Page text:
“D.M. Potter, Instructor in History”

I’m not finished yet with the materials from the late 1930s. I was looking through the images taken by Maxwell O. Reade again (I recently discovered that the “O.” stands for Ossian) when I came upon something of particular interest to me:

I’m sure the two fellows on the ends have their own worthwhile stories, but it’s the one in the middle that I care about. That’s David Morris Potter, who became a great American historian, probably best known for his Pulitzer Prize-winning book on the run-up to the Civil War, The Impending Crisis, 1848-1861. He stayed at Rice as an instructor for four years, living in the faculty tower the whole time from what I can tell. His salary hovered around $2,500 a year, just a bit higher than average. He left here for a long and distinguished career at Yale and then Stanford. Here is a memorial resolution written by his Stanford colleagues at his death in 1971. Its authors are themselves very distinguished scholars–Fehrenbacher in fact completed and edited The Impending Crisis, which Potter had nearly finished when he died.

I think he has quite a jaunty look in this photo, with the bow tie and the grin. I also managed to dig up an “interview” that the Thresher did with him shortly after he arrived on campus in 1938. It confirms that he had the ability to act a little goofy:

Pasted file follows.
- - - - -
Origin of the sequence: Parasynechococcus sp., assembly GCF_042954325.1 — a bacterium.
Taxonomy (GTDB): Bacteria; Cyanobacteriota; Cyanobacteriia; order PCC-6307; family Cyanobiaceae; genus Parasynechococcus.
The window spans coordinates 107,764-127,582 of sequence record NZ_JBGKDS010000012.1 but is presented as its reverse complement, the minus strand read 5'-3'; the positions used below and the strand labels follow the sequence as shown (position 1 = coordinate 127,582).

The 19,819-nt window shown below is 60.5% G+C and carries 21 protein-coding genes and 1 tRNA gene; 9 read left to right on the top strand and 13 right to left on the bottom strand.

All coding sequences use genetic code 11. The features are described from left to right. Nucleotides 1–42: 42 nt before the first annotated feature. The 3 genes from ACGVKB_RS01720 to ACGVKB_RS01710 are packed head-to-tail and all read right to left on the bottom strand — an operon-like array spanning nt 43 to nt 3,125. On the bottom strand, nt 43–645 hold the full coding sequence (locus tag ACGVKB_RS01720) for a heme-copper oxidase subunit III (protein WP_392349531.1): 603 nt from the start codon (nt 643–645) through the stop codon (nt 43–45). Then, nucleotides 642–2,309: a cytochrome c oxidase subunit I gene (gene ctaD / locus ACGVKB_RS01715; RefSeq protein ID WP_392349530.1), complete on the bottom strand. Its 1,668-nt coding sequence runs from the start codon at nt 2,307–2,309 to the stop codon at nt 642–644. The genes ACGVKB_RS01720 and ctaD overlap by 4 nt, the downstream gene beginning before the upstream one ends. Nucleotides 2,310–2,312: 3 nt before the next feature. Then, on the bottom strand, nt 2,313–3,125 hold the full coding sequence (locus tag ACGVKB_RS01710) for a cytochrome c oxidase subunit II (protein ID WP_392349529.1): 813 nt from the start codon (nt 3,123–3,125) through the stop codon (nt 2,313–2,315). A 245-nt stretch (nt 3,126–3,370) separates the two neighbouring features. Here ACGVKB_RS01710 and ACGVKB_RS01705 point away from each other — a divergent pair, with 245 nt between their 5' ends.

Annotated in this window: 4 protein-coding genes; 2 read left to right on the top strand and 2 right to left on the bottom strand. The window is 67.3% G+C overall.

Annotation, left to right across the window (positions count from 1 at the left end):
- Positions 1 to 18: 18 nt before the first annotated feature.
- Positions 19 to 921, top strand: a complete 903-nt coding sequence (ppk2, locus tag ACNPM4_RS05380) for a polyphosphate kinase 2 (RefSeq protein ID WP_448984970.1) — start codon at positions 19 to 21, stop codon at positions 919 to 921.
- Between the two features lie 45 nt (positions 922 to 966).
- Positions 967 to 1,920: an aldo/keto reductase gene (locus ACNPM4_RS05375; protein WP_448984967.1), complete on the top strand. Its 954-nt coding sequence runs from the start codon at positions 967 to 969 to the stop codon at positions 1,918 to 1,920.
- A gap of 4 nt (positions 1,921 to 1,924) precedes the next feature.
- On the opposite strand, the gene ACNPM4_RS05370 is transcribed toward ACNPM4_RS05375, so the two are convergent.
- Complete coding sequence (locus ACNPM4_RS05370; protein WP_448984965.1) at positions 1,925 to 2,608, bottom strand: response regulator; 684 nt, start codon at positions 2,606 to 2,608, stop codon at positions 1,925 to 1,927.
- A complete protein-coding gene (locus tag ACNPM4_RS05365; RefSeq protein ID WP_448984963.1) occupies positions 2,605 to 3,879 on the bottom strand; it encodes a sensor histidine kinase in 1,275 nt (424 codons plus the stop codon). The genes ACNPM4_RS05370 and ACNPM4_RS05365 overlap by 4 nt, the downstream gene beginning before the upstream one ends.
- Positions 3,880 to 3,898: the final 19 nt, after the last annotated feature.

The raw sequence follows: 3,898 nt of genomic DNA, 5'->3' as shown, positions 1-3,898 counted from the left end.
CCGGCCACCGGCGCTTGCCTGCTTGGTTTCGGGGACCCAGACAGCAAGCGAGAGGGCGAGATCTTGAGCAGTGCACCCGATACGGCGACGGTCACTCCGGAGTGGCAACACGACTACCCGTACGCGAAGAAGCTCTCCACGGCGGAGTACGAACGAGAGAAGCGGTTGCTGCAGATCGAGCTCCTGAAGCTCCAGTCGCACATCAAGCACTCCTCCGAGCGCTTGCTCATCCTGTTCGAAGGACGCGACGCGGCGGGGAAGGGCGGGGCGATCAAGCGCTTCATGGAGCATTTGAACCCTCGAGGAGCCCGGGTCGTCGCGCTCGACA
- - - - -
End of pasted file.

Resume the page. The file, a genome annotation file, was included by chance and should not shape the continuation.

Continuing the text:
I assume the spinach reference is to this cartoon, which created a long-lived sensation when it was first published in the New Yorker in 1928:

Bonus: You might think that this would be the most interesting development in the Italian cypress department over break:

This has been dead for quite some time.

It’s not, though. Here’s something more unusual. For a long time this tree was listing over towards Anderson Hall. Then they came in, set it right and added some more straps to hold it up. Now it’s listing over towards Rayzor!


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1 Response to “D.M. Potter, Instructor in History”

  1. Pingback: “thank you for the pleasing inscription in the fly-leaf,” 1942 | Rice History Corner

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